08 April 2013

Sequoia Grove Wines

When I was a kid, our Scoutmaster had a particular interest in tree identification. He was a carpenter by trade and every tree was evaluated for its use: fences, frames, boats, cabinets, etc. Want some great moulding that will take a stain properly? You're going to want some poplar for that, and you can identify a tulip poplar by the shape of the leaf, and it's also the state tree of Tennessee.

In 1989, my grandfather took my brother and me out west for a long road trip that involved time in Oregon and northern California. Because I was 12 that summer, I wasn't visiting wineries at the time, though I think that my great uncles in the Cascades would have been up for it. At one point, we got to visit Prairie Creek Redwoods State Park and for the first time I got to see the mighty sequoia in its native habitat. (Oddly enough, an Assistant Scoutmaster back home was raising a sequoia sapling in a flower pot, trying to see how long he could keep it alive in our non-coastal biome.) It was a similar experience to the first time I visited Chicago. I'd seen tall buildings before, but good God those are huge.

I think my favorite part of the walk with the park ranger was about the death of a redwood. It falls over, clears out a lot of trees in the process, and opens up a wide swath that allows some light to hit the ground. The trunk gets devoured by bugs and fungi and turns into rich soil, and later, tiny redwood cones will fall down and land in that matrix. And thus, new redwoods will grow in a straight line along the corpse of that fallen giant.

Sequoia Grove Winery is based a bit further south in Napa Valley, surrounded by some of the namesake trees. Something I loved about visiting Sonoma was how much the wineries treasured their trees. Some had olive trees or fruit trees for making other food products, while one had a cork tree that had been brought over as a sapling from Portugal. In all cases they were beautiful and well cared for.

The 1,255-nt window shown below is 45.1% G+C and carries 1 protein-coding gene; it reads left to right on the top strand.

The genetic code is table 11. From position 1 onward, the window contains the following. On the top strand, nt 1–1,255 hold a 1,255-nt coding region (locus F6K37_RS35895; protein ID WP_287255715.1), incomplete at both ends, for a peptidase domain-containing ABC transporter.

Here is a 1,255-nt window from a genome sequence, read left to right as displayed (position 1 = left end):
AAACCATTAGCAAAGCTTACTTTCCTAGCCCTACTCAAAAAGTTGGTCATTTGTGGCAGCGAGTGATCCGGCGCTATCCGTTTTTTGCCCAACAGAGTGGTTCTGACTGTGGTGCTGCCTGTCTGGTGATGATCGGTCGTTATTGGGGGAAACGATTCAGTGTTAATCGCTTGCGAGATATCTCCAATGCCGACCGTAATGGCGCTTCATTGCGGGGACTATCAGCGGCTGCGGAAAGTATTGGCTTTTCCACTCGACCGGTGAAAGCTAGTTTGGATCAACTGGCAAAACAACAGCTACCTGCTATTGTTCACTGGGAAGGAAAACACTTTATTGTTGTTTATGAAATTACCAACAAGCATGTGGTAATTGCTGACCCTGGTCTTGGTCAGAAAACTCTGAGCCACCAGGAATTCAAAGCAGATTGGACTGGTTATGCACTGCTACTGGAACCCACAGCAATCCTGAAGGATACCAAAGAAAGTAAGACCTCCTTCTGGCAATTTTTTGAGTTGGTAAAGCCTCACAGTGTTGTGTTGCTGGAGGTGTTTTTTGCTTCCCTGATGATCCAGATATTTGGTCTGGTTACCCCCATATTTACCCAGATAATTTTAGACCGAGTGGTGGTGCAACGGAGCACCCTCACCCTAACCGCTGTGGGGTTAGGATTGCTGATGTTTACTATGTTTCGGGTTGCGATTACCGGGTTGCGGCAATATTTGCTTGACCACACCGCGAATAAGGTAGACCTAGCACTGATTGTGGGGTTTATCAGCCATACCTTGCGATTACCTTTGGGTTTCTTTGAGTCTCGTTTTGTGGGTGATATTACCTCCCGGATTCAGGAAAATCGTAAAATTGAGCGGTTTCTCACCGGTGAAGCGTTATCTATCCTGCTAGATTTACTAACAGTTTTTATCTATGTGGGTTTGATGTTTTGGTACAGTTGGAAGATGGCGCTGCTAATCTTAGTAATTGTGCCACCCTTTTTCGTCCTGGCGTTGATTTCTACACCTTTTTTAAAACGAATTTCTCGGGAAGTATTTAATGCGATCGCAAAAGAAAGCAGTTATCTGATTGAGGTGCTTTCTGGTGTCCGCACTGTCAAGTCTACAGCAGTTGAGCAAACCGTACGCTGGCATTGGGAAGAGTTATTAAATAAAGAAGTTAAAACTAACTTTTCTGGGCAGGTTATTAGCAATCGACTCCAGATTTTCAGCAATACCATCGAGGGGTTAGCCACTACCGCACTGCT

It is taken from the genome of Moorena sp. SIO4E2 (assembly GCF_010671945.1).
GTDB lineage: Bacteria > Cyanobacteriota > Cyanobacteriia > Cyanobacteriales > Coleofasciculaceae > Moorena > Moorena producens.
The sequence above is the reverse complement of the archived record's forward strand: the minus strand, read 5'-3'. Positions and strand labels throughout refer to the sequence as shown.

2011 Sequoia Grove Chardonnay
Napa Valley
100% Chardonnay
$28, 13.5% abv.

Bright Bartlett pear aromas and flavors with a few nutty notes underneath. The wine spends some time on French oak but does not have major vanilla elements. Ultimately restrained and made in a more Burgundian style. Highly recommended with some smoked trout and duck liver paté.

2009 Sequoia Grove Cabernet Sauvignon
Napa Valley
100% Cabernet Sauvignon
$38, 14.2% abv.

Black cherry and leather aromas, combined with a hint of chocolate. Deep and dark body with a little spice and pie crust flavor. Good now but should improve over the next 2-3 years. Serve with roast pork loin and stewed figs.

Note: These wines were received as samples.

4 comments:

fredric koeppel said...

One of the great Old School Napa wineries, unduly neglected. Perhaps with a new marketing firm it will get wider recognition. The new label is a little blah though.

Benito said...

Fredric,

I was not really familiar with them before getting the samples. I just looked up some older vintages, and I really like the large format bottles with the tall trees going for the entire height of the bottle.

Cheers,
Benito

Matthew Kasperski said...

From what I understand, all that separates Sequoia Grove from Opus One is a barbed wire fence. So, they're sitting on some premium land.

Ben Carter said...

Matthew,

I love that about so many Napa/Sonoma wines. "They can't put it on the bottle, but this guy buys his grapes from _____ and they're really spectacular." On the other hand, you've got Burgundy where walking across the street makes a massive difference in the price of the wine.

Cheers,
Benito